WATCH | Traffic officer filmed accepting a bribe: Blow the whistle on these transactions!

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• A traffic officer was filmed taking a bribe from a motorist in South Africa recently.

• Bribes are often sees as the easy way out of a paying a larger amount in terms of a fine.

• Motorists participating in corruption can face bigger penalties, including possible jail time.

For more motoring stories, go to Wheels24

Bribery and unsolicited payments are among the most common things we sadly first associate a government official with. These associations are unfair towards the people who do things by the book, but a few bad apples have made the entire batch rotten by association.

From top government officials to those on the ground, corruption runs rife in the South African government. And if any citizen wants to experience this for themselves, the most commonplace to see it is when a traffic officer pulls you over.

The above video of an officer taking payment from a motorist made the rounds recently. The two are filmed walking towards the officer's vehicle, the motorist then pulls out his wallet and hands the officer an undisclosed amount of money before walking away.

The department of Transport is asking anyone with any information about this incident, to please come forward.

Have you ever experienced any bribery with a law official, either locally or abroad? Email us your story or use the comment section below.

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Traffic officer accepting bribe from motorist

Blowing the whistle

When pulled over by a traffic officer for committing an offence on South African roads, it can often lead to a fine or a court hearing. Depending on the type of violation, offences can easily see motorists run into thousands of Rands in fines, which is why it is often simpler going for the easy way out.

Paying a traffic officer R500 as opposed to settling an R1000 fine is far less strenuous and time-consuming than standing in a line at your nearest traffic department or sitting in court waiting your turn to appear before a judge. There are various ways to justify you 'settling the matter', but motorists partaking in these actions are just as guilty as the law official soliciting the bribe.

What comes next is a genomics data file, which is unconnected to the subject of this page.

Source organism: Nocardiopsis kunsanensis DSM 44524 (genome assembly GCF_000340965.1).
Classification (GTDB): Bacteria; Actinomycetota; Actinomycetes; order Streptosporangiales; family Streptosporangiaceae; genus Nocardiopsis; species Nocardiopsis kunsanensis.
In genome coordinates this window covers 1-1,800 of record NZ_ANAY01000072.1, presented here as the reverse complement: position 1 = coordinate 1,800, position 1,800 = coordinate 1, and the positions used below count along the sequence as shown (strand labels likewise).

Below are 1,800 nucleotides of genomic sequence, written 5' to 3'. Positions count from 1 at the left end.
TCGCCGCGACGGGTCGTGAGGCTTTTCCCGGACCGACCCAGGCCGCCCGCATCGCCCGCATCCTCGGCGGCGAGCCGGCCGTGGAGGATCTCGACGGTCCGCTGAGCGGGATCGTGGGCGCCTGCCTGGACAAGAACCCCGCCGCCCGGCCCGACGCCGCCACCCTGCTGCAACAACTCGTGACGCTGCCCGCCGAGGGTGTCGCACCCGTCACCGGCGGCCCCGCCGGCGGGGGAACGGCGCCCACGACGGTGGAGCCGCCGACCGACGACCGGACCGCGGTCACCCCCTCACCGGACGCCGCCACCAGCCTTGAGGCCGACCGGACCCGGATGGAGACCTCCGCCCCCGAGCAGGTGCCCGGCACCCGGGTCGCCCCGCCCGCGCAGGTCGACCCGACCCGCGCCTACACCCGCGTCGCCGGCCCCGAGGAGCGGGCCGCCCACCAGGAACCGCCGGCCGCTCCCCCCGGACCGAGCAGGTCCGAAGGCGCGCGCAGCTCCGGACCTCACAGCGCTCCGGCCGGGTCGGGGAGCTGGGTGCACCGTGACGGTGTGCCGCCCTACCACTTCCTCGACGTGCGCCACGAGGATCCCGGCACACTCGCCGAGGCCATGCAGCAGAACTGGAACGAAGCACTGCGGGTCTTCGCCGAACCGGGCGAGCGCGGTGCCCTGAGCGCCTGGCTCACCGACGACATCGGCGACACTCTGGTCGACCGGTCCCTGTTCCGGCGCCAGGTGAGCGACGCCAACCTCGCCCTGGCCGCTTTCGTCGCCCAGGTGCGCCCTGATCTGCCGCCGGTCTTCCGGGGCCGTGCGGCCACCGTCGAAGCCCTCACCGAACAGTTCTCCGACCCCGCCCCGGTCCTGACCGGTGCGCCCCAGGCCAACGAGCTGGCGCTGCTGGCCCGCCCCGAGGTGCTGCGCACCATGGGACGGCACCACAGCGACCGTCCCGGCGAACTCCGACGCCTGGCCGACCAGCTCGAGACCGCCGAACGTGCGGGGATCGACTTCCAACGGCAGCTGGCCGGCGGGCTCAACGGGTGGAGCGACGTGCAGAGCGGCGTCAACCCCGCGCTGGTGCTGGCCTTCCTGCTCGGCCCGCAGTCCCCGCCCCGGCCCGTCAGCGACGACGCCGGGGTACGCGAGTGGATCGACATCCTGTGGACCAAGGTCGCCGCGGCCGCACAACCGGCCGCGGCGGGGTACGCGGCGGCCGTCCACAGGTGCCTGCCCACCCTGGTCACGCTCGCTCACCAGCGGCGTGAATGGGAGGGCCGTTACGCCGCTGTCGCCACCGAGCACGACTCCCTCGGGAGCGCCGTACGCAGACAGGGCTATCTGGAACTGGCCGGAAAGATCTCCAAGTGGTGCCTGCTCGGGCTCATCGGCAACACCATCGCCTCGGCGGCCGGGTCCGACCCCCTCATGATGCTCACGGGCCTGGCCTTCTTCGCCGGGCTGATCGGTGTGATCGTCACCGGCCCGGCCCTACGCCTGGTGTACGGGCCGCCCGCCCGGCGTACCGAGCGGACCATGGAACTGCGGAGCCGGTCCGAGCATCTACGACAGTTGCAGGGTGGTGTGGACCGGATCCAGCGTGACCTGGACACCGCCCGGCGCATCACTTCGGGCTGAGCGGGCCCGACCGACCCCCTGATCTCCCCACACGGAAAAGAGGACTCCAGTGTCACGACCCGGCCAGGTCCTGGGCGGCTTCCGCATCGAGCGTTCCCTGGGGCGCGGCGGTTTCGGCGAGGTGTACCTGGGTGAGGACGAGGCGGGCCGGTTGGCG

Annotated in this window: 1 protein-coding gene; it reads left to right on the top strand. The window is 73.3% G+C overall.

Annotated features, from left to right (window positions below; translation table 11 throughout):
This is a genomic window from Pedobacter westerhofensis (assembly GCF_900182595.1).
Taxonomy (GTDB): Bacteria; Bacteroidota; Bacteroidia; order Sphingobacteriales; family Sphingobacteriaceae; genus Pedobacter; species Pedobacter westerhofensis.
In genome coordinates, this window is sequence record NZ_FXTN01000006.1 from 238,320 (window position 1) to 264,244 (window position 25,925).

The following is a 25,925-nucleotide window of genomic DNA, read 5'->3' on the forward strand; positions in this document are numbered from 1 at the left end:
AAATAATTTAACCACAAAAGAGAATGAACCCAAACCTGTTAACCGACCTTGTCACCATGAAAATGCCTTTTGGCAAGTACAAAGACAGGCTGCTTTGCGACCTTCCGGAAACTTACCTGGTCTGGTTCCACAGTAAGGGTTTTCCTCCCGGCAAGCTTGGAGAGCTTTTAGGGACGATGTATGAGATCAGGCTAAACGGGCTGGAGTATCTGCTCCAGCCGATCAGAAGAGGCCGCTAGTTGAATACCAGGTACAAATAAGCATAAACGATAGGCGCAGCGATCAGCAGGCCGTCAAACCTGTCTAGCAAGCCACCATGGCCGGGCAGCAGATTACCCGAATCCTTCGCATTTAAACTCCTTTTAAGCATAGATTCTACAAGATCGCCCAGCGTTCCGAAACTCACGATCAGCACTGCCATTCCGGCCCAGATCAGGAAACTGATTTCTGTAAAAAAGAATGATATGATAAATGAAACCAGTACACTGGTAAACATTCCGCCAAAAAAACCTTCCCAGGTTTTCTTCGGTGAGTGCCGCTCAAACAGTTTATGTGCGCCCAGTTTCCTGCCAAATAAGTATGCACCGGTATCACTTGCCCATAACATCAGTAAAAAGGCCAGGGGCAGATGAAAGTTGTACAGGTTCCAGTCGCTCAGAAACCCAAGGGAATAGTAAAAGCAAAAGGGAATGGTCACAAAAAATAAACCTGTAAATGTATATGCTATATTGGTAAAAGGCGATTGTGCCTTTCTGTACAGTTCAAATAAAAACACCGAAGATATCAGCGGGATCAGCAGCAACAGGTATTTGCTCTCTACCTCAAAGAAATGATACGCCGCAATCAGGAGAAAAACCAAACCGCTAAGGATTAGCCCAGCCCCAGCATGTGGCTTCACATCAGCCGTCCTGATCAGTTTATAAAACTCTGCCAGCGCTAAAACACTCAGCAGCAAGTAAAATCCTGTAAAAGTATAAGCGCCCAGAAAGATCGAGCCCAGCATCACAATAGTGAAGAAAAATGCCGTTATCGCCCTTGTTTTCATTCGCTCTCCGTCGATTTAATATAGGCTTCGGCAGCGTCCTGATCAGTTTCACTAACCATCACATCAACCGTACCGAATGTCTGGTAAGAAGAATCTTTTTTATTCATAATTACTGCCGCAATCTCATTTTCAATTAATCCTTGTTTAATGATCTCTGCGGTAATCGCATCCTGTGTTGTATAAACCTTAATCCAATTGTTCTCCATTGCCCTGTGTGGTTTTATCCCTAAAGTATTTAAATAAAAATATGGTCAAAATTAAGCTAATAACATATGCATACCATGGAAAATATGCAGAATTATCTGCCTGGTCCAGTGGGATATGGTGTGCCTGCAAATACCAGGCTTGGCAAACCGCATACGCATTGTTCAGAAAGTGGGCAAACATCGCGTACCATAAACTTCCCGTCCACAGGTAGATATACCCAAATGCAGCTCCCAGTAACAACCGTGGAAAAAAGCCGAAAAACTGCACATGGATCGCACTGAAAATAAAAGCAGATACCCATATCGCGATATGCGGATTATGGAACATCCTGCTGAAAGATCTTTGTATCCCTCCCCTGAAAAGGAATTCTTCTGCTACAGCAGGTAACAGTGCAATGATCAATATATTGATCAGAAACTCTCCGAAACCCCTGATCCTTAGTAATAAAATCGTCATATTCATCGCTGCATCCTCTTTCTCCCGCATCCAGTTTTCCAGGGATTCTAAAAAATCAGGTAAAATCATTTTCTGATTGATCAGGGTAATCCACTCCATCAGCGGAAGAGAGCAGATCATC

READ: I've had an encounter with a rude traffic officer - what are my rights, and can I sue?

Johan Jonck from Arrive Alive says that South Africans should refrain from involving themselves in corruption, regardless of the situation.

"It is important that we root out corruption and that we blow the whistle on those that are guilty of corruption," he says. "By offering and accepting bribes, we support continued lawlessness on our roads. It will be important to capture some details of the offender/vehicle registration/area/etc. where possible and report these incidents."

If a motorist is found guilty of partaking in a bribe, they can face a far more severe penalty than, for instance, the original R1000 fine. While the sentence one could face cannot be measured in monetary value, the nature of the bribe, bribe amounts, and previous convictions will all be taken into account.

For more tips on how to deal with corrupt traffic officers, click here.

How does corruption manifest in the field of traffic enforcement and road safety?

• Bribes are often demanded in situations where road users have committed an offence such as speeding, overloading, or driving unlicensed or unroadworthy vehicles.

• Bribery in these instances may be used to ensure that the offender escapes a stiffer penalty (i.e. a R100 bribe is requested when the alternative is to pay a legitimate fine of double that amount).

• The most commonly paid bribe was for traffic fines, driver testing and licensing irregularities.

• Certificates of roadworthiness are issued without the said vehicles undergoing the necessary roadworthy tests.

• Money is received in return for assisting applicants for learners licence tests to cheat in their exams.

• Car sellers often attempt to bribe examiners to overlook a certain component or else to push through a marginal case.

• Car sellers often try to buy 'paper' certificates. That is a certificate provided without testing or examining the vehicle at all.

For more on what to be alert of, click here.



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